You (and she) are at a point where you both need to be very honest about your relationship, with yourselves and with each other. The good news is that you've already started: you've said how you feel and she's said how she feels, so that is out in the open and nobody's wondering how the other "really" feels.
As for where to go from here, I think you and she need some distance. Especially at this age (sorry to bring your age up, but it's true: anyone at 18 just doesn't have much experience with how romantic emotions work), it'll be really hard to be truly platonic friends. You don't necessarily have to drop her altogether, but I think you'll need to intentionally back up: for instance, be Facebook friends and like her posts or comment on them, but don't seek her out to chat or call her up just to talk. If and when you have face-to-face encounters, be together in groups, not just you and her.
And all of that said, just to be clear: I'm sorry. It sucks. It's a major disappointment. I know, I've been there twice. But I followed my own advice and I got over them eventually. Though it took a couple of years before it stopped bothering me to see them with their husbands.
Opening a friendship is a problem, because that's not what you really want and she knows it.
Lord, I wish nobody had come up with that "just tell her how you feel" thing. It's so much pressure on the one hearing it. It's like saying, "Please say no to me."
She seemed fine with [having a date]. You said you intended to ask her, so -- are you a man of your word? If you change your mind, I think you need to say so. In the usual code -- "I am going to be so busy preparing for this fall -- don't know if I'm going to get to see anybody."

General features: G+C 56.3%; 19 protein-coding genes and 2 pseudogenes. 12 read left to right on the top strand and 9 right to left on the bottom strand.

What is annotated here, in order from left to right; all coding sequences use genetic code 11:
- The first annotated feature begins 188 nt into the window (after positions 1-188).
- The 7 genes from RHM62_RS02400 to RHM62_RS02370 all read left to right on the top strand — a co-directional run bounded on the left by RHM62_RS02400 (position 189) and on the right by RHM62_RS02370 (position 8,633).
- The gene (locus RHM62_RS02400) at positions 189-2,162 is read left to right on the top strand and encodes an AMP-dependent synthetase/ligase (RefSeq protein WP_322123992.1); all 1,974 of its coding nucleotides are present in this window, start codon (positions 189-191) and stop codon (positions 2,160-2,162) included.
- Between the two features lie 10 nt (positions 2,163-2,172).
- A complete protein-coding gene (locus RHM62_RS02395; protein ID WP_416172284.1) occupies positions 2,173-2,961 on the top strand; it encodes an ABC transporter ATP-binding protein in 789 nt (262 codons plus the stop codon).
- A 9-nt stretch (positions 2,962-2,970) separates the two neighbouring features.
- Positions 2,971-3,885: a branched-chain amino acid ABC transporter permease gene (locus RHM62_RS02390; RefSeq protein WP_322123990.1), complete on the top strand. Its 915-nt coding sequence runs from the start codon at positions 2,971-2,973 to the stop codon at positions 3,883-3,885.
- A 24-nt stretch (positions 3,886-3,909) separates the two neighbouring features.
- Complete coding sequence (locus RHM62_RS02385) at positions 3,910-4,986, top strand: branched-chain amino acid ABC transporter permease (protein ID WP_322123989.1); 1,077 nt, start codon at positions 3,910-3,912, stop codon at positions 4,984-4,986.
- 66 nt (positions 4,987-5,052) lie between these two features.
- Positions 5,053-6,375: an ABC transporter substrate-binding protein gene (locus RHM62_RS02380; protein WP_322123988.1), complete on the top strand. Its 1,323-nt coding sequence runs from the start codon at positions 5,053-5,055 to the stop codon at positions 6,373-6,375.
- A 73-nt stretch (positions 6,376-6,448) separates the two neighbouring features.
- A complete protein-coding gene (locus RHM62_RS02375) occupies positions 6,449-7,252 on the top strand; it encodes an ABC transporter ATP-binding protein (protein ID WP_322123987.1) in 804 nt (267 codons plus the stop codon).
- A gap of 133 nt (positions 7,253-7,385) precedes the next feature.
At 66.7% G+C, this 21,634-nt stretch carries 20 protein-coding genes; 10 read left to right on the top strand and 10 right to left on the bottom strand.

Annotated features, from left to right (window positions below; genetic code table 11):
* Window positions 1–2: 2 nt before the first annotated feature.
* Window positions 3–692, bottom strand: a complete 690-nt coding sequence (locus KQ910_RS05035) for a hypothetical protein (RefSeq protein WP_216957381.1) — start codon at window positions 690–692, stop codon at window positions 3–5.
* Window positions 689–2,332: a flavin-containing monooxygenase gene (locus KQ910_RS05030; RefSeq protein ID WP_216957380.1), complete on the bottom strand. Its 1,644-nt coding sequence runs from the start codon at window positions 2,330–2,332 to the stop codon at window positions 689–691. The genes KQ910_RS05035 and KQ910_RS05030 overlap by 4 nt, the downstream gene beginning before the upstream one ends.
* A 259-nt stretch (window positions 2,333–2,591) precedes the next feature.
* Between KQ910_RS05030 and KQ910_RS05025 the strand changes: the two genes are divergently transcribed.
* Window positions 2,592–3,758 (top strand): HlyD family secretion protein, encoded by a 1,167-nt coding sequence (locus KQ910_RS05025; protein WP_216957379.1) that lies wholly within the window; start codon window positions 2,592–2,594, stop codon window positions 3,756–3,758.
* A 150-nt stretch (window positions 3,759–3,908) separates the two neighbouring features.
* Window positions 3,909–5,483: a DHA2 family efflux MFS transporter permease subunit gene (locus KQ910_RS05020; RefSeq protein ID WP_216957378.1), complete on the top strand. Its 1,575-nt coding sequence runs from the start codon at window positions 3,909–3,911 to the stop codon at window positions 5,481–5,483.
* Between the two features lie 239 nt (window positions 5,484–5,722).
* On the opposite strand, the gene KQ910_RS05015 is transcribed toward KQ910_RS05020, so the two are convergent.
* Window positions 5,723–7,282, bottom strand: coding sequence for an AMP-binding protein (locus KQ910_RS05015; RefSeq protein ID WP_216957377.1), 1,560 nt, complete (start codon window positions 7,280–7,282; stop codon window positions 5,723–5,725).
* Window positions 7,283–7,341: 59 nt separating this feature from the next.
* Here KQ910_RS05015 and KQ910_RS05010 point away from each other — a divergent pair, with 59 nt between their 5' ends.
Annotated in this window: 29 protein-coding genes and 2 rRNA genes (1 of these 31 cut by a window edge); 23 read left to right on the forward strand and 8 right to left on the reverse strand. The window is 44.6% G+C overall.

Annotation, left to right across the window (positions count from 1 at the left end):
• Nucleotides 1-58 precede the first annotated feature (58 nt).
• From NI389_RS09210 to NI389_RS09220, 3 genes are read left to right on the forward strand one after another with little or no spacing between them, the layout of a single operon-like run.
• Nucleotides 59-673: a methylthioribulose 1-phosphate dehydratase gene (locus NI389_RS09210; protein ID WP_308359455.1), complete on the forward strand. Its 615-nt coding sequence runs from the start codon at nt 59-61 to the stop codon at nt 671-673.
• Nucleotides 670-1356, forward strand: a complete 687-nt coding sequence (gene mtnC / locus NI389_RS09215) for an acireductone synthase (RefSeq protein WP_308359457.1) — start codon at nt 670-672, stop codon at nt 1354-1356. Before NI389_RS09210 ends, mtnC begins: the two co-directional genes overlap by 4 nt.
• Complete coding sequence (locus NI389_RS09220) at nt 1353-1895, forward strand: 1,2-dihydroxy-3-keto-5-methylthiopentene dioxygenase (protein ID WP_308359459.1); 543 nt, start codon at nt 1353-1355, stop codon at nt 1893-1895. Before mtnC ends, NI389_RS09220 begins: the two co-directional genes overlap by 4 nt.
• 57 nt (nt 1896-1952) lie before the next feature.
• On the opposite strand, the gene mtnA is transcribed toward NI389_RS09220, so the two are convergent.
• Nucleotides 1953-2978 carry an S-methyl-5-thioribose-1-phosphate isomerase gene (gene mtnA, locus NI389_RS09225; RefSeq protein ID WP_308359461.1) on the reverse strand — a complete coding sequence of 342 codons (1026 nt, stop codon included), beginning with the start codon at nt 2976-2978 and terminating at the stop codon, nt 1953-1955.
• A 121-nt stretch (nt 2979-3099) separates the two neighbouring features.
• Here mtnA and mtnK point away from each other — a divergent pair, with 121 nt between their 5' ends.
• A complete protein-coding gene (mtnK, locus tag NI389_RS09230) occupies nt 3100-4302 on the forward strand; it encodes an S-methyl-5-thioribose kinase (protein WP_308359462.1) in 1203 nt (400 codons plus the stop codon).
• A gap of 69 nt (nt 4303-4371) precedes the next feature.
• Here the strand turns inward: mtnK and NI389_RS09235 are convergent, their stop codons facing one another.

But she may not have really been fine with it -- she may have simply not wanted to argue.
I suggest that you decide if you want to go, and why. Because there's no point? Don't go. Because you'll have to go through some uncomfortable feelings? Such is life. If you do ask her out, she may well say no. The fact you're ambivalent will make it easier to take either way.
Date a girl who lives nearby. You're 18. Why would you bother with a distance relationship? Move on.
Cut her loose. Spend your time on somebody that likes you back. Everybody has that one chick in high school. You'll get over it sooner than you think.
I did it. I called her up and told her that I couldn't keep talking to her if she didn't have any feelings for me. I said something stupid about hoping that her life went well and then said goodbye. I didn't really leave any loose ends. I've talked to her just about every week for the past three years. I've invested so much in her. So many things remind me of her. I've disabled my Facebook. I feel sick. I'm sure some of you guys don't think much of high school relationships and all that, but I feel terrible. It feels like it's going to take a long time to get over her.
It sucks, man. I'm sorry. All that stuff about time and healing and whatnot is true, but right now, it just sucks. Go for a run or go to the gym and do the most intense workout ever.
I wish I could offer solid advice, but as I'm in the midst of such a situation (possibly about to come out of it, but I've been on the verge and then turned back countless times), the best I can do is join you in the trenches. I dated this girl for less than six months, can't say that I saw her in person that often. It was a very low-key relationship, but it was still very real to me (this is something that I suspect tends to get lost in these sorts of threads; the heaviness of loss is entirely relative, and that which looks small to one man could be the hardest thing another man has gone through). It's been more than a year since it broke off, and I still can't get myself to completely move on. It's hard to say how much I fool myself about it, but I know that I violently hate the idea of abandoning another friend, and that I feel what is almost a moral compunction to not let myself become calloused and just accept this and other such pains as part of life. Again, it's been difficult to pin down my motives for holding these convictions so strongly.
I will offer this, though. If you allow yourself to not be down about it all the time, it does get better. There are still ups and downs, but the general trajectory is towards healing.